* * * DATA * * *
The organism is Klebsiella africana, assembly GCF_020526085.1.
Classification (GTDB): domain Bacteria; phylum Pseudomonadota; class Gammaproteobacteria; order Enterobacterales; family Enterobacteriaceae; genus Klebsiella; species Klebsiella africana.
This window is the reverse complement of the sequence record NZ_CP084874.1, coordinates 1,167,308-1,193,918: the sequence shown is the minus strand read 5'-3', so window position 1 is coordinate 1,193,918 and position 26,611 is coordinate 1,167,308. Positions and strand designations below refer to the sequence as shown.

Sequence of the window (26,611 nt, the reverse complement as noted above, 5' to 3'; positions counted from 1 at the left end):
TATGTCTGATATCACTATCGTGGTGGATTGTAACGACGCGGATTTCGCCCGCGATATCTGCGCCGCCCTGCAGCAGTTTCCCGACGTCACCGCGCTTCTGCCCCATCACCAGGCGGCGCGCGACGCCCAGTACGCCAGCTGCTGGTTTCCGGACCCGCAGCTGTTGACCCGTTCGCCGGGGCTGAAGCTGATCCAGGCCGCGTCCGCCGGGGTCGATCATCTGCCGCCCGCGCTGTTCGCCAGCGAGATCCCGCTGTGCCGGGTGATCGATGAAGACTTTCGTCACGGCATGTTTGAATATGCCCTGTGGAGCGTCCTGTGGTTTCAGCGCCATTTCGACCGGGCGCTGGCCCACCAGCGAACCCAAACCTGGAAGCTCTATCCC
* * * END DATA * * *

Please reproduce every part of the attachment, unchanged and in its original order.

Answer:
The organism is Klebsiella africana, assembly GCF_020526085.1.
Classification (GTDB): domain Bacteria; phylum Pseudomonadota; class Gammaproteobacteria; order Enterobacterales; family Enterobacteriaceae; genus Klebsiella; species Klebsiella africana.
This window is the reverse complement of the sequence record NZ_CP084874.1, coordinates 1,167,308-1,193,918: the sequence shown is the minus strand read 5'-3', so window position 1 is coordinate 1,193,918 and position 26,611 is coordinate 1,167,308. Positions and strand designations below refer to the sequence as shown.

Sequence of the window (26,611 nt, the reverse complement as noted above, 5' to 3'; positions counted from 1 at the left end):
TATGTCTGATATCACTATCGTGGTGGATTGTAACGACGCGGATTTCGCCCGCGATATCTGCGCCGCCCTGCAGCAGTTTCCCGACGTCACCGCGCTTCTGCCCCATCACCAGGCGGCGCGCGACGCCCAGTACGCCAGCTGCTGGTTTCCGGACCCGCAGCTGTTGACCCGTTCGCCGGGGCTGAAGCTGATCCAGGCCGCGTCCGCCGGGGTCGATCATCTGCCGCCCGCGCTGTTCGCCAGCGAGATCCCGCTGTGCCGGGTGATCGATGAAGACTTTCGTCACGGCATGTTTGAATATGCCCTGTGGAGCGTCCTGTGGTTTCAGCGCCATTTCGACCGGGCGCTGGCCCACCAGCGAACCCAAACCTGGAAGCTCTATCCC